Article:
Delaware Senate debates death penalty
Published: Monday, April 8, 2013
Updated: Monday, April 8, 2013 22:04
The Delaware Senate has passed the Senate Bill 19 to repeal the death penalty with a vote of 11 to 10. If the bill passes into law, it would annul the state of Delaware’s death penalty and make Delaware the 18th state to permanently do away with capital punishment.
Yet, the bill has one more vote to go through, in addition to the vote held on Mar. 26, before the death penalty would be completely extinguished in Delaware—one vote by the Delaware House of Representatives.
Sen. Karen Peterson (D-Del.), the chief sponsor of Senate Bill 19, said she believes Delawareans ultimately want to abolish the state’s death penalty. She said the United States needs to join the modern era and begin to rethink its stance on capital punishment.
“We’re one of the last civilized nations in the world to still use the death penalty,” Peterson said.
One of the biggest problems with the death penalty is the possibility of wrongly executing an innocent person, she said. A human life is far too valuable to jeopardize in the court of law, she said.
Peterson said the criminal justice system has made too many mistakes in the past as evidenced by the 142 people who were on death row and have now been exonerated. She said the state cannot take the risk to execute innocent people.
“Most of the cases that are overturned are not based on DNA evidence because most of these crime scenes don’t have DNA,” Peterson said. “People have the idea that every crime is like CSI—there is always DNA, there is always some forensic evidence, but that’s not the case.”
Peterson said many wrongfully imprisoned people are convicted in capital cases based on the strength of testimonies. She believes the death penalty is too severe a punishment to depend solely upon the possibly unreliable evidence of first-hand accounts.
“Most of these people are convicted based on witness statements,” Peterson said. “Three people see something happen, and you get three different stories. By the time the story gets back to you don’t recognize it, but we put people to death based on that kind of testimony.”
Deputy Attorney General Steven Wood served as the Attorney General’s representative during floor debates to inform the senate that the Attorney General opposed the repeal of the death penalty in Delaware.
“The Attorney General believes that the death penalty should be imposed rarely, fairly and judiciously, and he believes that Delaware’s existing death penalty statute accomplishes those purposes,” Wood said.
Under Delaware law the death penalty is appropriate only if the jury finds unanimously certain factual circumstances have been revealed about the criminal, the crime or the victim, he said.
Examples where the death penalty may be used appropriately are cases including multiple murders, murders committed by inmates who have escaped from prison, the murder of a witness in a case or the killing of a victim in a rape or kidnapping, according to Wood.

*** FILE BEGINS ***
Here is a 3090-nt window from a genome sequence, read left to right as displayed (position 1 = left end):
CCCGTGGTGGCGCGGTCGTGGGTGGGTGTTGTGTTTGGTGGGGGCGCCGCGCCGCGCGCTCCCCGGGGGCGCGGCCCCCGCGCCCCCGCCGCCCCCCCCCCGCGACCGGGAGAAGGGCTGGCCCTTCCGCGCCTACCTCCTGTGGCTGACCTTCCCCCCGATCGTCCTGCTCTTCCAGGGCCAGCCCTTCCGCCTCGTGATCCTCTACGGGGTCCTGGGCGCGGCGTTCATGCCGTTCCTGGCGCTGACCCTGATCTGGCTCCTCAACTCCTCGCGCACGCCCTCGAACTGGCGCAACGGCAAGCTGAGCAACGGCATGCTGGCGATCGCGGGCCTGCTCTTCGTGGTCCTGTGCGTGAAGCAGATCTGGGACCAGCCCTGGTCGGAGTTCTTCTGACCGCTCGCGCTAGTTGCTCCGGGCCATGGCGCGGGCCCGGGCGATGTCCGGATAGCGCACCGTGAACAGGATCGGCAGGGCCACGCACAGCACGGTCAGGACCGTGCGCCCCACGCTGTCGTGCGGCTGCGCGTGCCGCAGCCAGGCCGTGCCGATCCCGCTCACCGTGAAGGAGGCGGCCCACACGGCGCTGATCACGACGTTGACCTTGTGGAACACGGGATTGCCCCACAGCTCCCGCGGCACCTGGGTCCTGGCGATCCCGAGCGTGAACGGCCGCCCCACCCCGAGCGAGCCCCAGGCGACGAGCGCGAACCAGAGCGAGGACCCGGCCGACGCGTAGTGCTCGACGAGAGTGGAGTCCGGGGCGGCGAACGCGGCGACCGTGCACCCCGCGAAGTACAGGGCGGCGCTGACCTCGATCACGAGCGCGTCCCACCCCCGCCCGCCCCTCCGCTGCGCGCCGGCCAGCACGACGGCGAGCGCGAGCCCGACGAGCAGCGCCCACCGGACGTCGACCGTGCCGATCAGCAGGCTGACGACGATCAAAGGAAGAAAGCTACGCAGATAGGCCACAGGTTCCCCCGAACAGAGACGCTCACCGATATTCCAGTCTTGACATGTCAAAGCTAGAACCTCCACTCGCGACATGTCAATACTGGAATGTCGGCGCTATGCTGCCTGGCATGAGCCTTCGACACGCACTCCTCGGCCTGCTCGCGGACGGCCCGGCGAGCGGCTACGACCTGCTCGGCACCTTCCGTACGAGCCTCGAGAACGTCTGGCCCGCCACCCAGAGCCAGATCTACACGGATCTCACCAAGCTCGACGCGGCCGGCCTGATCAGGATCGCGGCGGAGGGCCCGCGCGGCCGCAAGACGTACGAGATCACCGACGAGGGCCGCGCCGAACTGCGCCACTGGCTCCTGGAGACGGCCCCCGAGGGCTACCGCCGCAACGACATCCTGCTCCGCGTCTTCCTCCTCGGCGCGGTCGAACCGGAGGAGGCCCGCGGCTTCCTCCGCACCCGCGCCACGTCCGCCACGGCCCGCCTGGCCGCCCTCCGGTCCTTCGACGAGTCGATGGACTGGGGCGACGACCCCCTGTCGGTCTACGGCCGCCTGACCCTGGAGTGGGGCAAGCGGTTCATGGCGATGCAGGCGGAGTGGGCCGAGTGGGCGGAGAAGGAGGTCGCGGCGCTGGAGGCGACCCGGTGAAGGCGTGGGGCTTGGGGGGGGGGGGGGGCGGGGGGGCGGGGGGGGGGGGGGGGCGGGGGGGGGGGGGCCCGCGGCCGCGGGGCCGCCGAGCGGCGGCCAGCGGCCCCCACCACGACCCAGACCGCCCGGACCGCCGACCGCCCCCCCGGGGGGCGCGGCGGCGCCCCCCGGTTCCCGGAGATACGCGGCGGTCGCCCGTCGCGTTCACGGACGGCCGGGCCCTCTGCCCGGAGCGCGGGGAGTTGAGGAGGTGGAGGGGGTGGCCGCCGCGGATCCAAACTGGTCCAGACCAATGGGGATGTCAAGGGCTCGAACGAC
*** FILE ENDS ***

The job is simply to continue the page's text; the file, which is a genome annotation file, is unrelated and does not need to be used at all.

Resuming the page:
Wood said each state is granted the right by the Constitution of the United States to administer its own criminal justice system, and, because of this, the effectiveness of capital punishment nationwide should not be taken into account.
“When judging the use of the death penalty in Delaware it’s important to use statistics that relate only to Delaware in the modern era,” Wood said. “It makes no sense to judge the operation of the death penalty in the 21st century in Delaware by examining what happened in another state 30 years ago.”
Wood said the Attorney General and his staff intend to continue to work with Delawareans who believe the state should continue to provide the death penalty as a rarely used option in criminal cases.
Philosophy professor Richard Hanley said he is happy the Delaware government is working toward repealing the death penalty and that it is only a matter of time until other states followed suit. He said although it is a complicated issue, our morality should not be determined by the immorality of others.
Hanley said the United States’ peculiar state-level criminal justice systems do not make the transition away from capital punishment easy while many other nations simply ban the death penalty by way of federal legislation. He said he hopes the Supreme Court of the United States will pursue better Constitutional interpretation as a means of finding the death penalty a violation of the Eighth Amendment, which protects citizens from the imposition of cruel and unusual punishment.
“It is uncivilized,” Hanley said. “Some criminals may deserve the death penalty, but it does not follow that we should give it to them. Our actions need not be dictated to us by the actions of criminals, hence we are not required to rape rapists, torture torturers or execute murderers.”